Since Shulamith Firestone’s radical feminist manifesto The Dialectic of Sex was first published in 1970, her revolutionary demand to “free women from the tyranny of their reproductive biology by every means available” has been highly contested. Arguing for the development of reproductive technologies to a point that would allow for ... (Show more)
Since Shulamith Firestone’s radical feminist manifesto The Dialectic of Sex was first published in 1970, her revolutionary demand to “free women from the tyranny of their reproductive biology by every means available” has been highly contested. Arguing for the development of reproductive technologies to a point that would allow for extra-uterine reproduction, Firestone imagined a post-revolutionary world in which childbearing and -raising would be diffused throughout society and no longer confined to the nuclear familial sphere. Anticipating criticism of this utopian (or, depending on the reader’s perspective, dystopian) vision, Firestone warned that “the misuse of scientific developments is very often confused with technology itself,” thereby admitting to the danger of this technology being mishandled while emphasizing its essential potential as an emancipatory tool.
This view of technology as an ambiguous yet potentially liberating force was, for a brief moment and to a much lesser degree than in the US-American context, also present in West German second-wave feminist debates. In 1983, Irene Stoehr, in the West Berlin-based feminist magazine Courage, hailed artificial reproduction as “the victory of feminism”: “test-tube and freezer are steps on the way to the liberation of having children from heterosexual sex.” However, as Stoehr realized, she was quite isolated in her optimistic view of technology. Noting the virtual impossibility of regarding the new reproductive technologies in this positive light within the New Women’s Movement, she resignedly asked: “But who still remembers Shulamith Firestone?” More fervently calling out this turn away from the Firestonian utopia of the liberation of women from the confines of biology, the feminist scholar Silvia Kontos in 1985 adamantly inquired: “Why is it no longer possible in the women’s movement to think about the possible gain of autonomy the new reproductive technologies could mean for women, why is Shulamith Firestone’s fantasy of test-tube procreation (…) only considered as a spawn of a male-technocratic brain?”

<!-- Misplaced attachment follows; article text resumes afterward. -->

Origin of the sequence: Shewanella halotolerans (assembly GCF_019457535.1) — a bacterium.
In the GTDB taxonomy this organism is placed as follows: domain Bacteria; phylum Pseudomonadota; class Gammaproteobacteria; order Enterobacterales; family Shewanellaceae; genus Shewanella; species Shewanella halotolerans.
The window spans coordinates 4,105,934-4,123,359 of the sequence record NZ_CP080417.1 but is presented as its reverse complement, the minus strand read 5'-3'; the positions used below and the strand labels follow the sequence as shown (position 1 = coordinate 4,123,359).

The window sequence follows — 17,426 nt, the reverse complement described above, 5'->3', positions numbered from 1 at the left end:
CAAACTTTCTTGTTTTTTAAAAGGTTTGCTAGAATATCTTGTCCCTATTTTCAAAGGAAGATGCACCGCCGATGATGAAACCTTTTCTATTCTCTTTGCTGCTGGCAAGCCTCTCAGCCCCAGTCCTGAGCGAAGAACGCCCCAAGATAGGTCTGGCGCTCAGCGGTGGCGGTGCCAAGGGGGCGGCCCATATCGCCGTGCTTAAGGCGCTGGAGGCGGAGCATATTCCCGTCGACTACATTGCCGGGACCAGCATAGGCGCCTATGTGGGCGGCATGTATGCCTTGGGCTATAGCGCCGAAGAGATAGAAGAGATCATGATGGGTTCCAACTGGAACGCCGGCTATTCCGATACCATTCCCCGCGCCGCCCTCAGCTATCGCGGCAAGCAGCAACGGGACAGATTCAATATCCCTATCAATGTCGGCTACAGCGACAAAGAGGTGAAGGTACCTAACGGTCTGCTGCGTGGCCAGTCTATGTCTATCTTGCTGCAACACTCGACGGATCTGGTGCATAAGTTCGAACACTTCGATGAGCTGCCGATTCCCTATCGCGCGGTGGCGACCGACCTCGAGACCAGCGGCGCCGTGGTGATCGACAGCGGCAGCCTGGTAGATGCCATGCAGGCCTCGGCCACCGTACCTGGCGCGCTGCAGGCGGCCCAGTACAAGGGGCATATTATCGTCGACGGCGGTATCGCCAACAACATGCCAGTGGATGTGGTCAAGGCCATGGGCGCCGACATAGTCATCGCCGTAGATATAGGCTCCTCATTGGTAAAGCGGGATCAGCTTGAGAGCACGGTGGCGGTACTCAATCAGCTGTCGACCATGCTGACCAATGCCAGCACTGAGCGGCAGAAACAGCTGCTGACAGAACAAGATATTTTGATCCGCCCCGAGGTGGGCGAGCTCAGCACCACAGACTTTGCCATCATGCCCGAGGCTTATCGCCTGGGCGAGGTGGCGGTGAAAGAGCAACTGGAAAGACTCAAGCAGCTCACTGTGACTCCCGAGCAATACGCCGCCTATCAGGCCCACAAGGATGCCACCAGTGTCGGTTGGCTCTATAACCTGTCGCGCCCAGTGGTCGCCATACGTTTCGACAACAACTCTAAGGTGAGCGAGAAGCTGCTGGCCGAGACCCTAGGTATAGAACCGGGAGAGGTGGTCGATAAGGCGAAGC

Taking this question seriously, my paper traces this noted hostility toward (reproductive) technology in the 1980s West German feminist movement. Why did it become impossible to view these technologies as potentially liberating forces, as possibilities for autonomy rather than threats, engineered by the “techno-patriarchy”, aimed at disempowering and “eliminating” women? What does the concept of technology designate in these debates? What are the cultural-intellectual roots of this debate? And what are the specifically German tones in it?
Explaining the specific conceptualization of technology that marked the West German women’s movement of the 1980s by firmly situating it in the context of 20th-century German (intellectual) history, I argue that this marked techno-skepticism fulfilled a two-fold historico-political function: On the one hand, it served as a symbolic defense against the Nazi past as the Holocaust had come to be understood as a distinctly modern event that was predicated on and implemented through technological advances. On the other hand, it served as a subcutaneous continuation of certain lebensphilosophical and völkisch patterns of argumentation that identified German identity with nature, spirit, soul and against technology, science and the rational. (Show less)